According to this view, the patriarchal household, or, in other words, the household with a male head, is an outgrowth af emulation between the members of a warlike community. It is, therefore, in point of derivation, a predatory institution. The ownership and control of women is a gratifying evidence of prowess and high standing. In logical consistency, therefore, the greater the number of women so held, the greater the distinction which their possession confers upon their master. Hence the prevalence of polygamy, which occurs almost universally at one stage of culture among peoples which have the male household.

There may, of course, be other reasons for polygamy, but the ideal development of polygamy which is met with in the harems of very powerful patriarchal despots and chieftains can scarcely be explained on other grounds. But whether it works out in a system of polygamy or not, the male household is in any case a detail of a system of status under which the women are included in the class of unfree subjects. The dominant feature in the institutional structure of these communities is that of status, and the groundwork of their economic life is a rigorous system of ownership.

The institution is found at its best, or in its most effectual development, in the communities in which status and ownership prevail with the least mitigation; and with the decline of the sense of status and of the extreme pretensions of ownership, such as has been going on for some time past in the communities of the western culture, the institution of the patriarchal household has also suffered something of a disintegration. There has been some weakening and slackening of the bonds, and this deterioration is most visible in the communities which have departed farthest from the ancient system of status, and have gone farthest in reorganizing their economic life on the lines of industrial freedom. And the deference for an indissoluble tie of ownership-marriage, as well as the sense of its definitive virtuousness, has suffered the greatest decline among the classes immediately engaged in the modern industries.

So that there seems to be fair ground for saying that the habits of thought fostered by modern industrial life are, on the whole, not favorable to the maintenance of this institution or to that status of women which the institution in its best development implies. The days of its best development are in the past, and the discipline of modern life - if not supplemented by a prudent inculcation of conservative ideals - will scarcely afford the psychological basis for its rehabilitation.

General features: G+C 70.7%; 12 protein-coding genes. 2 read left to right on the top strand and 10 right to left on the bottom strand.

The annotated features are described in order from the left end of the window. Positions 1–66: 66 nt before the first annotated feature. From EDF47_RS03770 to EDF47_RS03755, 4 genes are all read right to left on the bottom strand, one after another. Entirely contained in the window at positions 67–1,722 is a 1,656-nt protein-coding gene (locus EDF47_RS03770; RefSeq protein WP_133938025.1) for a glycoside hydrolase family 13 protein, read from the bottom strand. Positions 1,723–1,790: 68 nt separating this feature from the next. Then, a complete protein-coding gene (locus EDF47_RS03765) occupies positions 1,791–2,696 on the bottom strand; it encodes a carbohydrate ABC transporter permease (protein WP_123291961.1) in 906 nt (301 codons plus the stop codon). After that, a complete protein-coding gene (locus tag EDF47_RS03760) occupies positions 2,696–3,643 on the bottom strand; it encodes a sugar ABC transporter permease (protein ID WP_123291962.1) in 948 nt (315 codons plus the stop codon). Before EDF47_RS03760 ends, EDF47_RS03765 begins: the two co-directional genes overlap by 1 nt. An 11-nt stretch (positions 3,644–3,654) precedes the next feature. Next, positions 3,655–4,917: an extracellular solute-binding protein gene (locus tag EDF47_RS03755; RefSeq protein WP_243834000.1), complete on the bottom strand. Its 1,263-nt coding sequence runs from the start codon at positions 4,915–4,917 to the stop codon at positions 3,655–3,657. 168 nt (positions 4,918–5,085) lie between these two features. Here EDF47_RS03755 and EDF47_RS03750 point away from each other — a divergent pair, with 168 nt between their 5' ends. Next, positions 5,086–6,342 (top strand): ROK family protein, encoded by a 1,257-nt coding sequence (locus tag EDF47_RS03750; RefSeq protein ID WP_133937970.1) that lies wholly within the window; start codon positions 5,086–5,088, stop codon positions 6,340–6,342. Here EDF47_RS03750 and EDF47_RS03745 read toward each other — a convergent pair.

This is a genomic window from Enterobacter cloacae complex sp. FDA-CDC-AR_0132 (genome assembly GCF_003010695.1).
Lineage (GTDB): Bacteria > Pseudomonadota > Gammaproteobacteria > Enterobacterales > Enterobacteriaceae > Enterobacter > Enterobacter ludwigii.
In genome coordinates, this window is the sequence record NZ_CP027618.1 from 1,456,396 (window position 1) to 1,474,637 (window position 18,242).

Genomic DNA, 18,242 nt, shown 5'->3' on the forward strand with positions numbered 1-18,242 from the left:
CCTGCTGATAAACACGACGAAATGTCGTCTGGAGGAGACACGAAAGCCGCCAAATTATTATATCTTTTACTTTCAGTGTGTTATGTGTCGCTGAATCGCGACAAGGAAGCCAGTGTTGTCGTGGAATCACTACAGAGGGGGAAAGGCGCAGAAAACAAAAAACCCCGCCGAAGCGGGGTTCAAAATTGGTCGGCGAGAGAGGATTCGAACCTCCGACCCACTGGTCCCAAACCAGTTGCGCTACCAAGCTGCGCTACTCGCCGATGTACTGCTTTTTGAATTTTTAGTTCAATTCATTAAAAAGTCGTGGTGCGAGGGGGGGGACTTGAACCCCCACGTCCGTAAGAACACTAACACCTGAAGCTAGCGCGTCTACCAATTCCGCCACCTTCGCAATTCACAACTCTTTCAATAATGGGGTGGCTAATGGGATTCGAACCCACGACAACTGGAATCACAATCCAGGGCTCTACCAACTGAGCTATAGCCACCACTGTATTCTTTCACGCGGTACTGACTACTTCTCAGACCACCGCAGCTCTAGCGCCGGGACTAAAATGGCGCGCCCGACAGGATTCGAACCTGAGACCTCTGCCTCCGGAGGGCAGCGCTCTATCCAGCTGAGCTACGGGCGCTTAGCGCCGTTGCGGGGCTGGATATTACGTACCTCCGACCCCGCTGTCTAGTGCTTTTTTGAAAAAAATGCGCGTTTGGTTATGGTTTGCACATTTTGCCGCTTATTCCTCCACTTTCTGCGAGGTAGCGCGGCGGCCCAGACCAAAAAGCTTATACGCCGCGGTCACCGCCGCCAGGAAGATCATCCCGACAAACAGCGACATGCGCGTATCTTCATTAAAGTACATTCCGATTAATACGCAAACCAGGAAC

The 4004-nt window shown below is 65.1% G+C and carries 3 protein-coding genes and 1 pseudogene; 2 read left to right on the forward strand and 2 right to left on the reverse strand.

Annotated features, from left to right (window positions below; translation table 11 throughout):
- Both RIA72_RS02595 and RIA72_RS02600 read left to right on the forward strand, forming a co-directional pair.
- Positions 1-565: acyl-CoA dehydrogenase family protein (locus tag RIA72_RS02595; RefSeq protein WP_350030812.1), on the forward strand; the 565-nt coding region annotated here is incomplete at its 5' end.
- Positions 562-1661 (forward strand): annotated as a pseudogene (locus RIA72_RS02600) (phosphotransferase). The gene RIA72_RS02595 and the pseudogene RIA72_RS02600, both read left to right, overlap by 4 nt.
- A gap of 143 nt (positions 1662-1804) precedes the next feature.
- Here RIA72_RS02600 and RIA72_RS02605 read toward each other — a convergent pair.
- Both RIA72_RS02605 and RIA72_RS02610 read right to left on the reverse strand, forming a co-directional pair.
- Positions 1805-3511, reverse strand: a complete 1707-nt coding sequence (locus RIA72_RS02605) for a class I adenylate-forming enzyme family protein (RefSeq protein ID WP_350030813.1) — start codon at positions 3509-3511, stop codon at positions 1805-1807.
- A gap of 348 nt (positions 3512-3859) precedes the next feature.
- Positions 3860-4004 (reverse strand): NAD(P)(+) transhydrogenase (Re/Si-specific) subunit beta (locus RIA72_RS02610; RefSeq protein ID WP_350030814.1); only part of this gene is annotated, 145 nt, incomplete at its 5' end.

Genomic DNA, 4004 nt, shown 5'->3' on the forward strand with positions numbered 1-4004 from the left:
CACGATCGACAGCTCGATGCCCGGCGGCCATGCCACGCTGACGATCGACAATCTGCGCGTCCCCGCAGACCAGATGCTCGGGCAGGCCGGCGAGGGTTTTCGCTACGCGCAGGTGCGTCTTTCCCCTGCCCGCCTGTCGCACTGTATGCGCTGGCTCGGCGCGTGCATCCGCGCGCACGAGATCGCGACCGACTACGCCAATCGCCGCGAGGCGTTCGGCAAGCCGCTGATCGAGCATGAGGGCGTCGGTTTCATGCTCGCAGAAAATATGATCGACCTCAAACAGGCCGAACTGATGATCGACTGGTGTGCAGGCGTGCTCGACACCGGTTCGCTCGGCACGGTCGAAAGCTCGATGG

This form of marriage, or of ownership, by which the man becomes the head of the household, the owner of the woman, and the owner and discretionary consumer of the household's output of consumable goods, does not of necessity imply a patriarchal system of consanguinity. The presence or absence of maternal relationship should, therefore, not be given definite weight in this connection. The male household, in some degree of elaboration, may well coexist with a counting of relationship in the female line, as, for instance, among many North American tribes. But where this is the case it seems probable that the ownership of women, together with the invidious distinctions of status from which the practice of such an ownership springs, has come into vogue at so late a stage of the cultural development that the maternal system of relationship had already been thoroughly incorporated into the tribe's scheme of life. The male household in such cases is ordinarily not developed in good form or entirely free from traces of a maternal household. The traces of a maternal household which are found in these cases commonly point to a form of marriage which disregards the man rather than places him under the surveillance of the woman. It may well be named the household of the unattached woman. This condition of things argues that the tribe or race in question has entered upon a predatory life only after a considerable period of peaceable industrial life, and after having achieved a considerable development of social structure under the regime of peace and industry, whereas the unqualified prevalence of the patriarchate, together- with the male household, may be taken to indicate that the predatory phase was entered early, culturally speaking.